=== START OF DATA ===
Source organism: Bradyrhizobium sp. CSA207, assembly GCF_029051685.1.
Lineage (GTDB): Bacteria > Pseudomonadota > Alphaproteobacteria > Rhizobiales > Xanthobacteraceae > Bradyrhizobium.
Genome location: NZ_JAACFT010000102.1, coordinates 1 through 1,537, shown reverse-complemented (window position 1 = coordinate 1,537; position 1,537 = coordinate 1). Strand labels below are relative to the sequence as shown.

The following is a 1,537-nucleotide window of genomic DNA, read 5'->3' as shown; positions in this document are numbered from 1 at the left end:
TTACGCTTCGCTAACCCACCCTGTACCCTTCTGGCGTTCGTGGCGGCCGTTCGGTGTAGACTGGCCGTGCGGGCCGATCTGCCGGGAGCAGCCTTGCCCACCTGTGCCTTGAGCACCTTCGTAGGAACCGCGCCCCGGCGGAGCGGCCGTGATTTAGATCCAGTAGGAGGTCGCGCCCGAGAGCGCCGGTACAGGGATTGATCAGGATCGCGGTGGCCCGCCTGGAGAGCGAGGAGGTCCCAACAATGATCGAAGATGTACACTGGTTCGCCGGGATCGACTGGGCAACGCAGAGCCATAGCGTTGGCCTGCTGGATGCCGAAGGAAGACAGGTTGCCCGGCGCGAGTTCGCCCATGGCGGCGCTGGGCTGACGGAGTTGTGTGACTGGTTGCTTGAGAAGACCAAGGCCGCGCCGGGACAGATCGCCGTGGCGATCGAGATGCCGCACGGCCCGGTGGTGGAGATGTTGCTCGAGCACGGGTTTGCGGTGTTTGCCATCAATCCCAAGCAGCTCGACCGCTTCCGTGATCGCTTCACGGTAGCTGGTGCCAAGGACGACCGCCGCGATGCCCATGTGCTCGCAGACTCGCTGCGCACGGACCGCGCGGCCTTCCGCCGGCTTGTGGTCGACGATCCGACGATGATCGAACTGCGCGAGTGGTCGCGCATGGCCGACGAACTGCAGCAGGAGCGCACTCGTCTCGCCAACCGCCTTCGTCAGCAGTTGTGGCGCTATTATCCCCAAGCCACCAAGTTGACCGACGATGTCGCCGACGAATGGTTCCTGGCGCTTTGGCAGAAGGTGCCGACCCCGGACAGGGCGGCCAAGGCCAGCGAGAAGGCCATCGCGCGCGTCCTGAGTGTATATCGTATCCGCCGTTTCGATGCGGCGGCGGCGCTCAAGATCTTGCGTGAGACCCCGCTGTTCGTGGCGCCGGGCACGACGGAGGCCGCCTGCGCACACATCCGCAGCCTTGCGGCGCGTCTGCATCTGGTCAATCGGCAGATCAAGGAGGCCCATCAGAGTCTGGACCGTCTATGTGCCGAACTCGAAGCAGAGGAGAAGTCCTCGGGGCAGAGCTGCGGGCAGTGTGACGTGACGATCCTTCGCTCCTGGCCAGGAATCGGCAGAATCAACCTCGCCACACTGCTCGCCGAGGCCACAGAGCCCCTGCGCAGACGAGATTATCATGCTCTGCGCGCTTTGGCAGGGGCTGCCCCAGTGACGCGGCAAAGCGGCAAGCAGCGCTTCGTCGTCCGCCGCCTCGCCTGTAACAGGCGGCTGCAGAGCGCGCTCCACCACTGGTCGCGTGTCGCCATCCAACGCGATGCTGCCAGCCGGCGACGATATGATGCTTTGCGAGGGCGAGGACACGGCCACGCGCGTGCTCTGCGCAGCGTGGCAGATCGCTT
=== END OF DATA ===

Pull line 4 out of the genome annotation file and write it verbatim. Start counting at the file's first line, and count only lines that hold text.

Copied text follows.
The following is a 1,537-nucleotide window of genomic DNA, read 5'->3' as shown; positions in this document are numbered from 1 at the left end: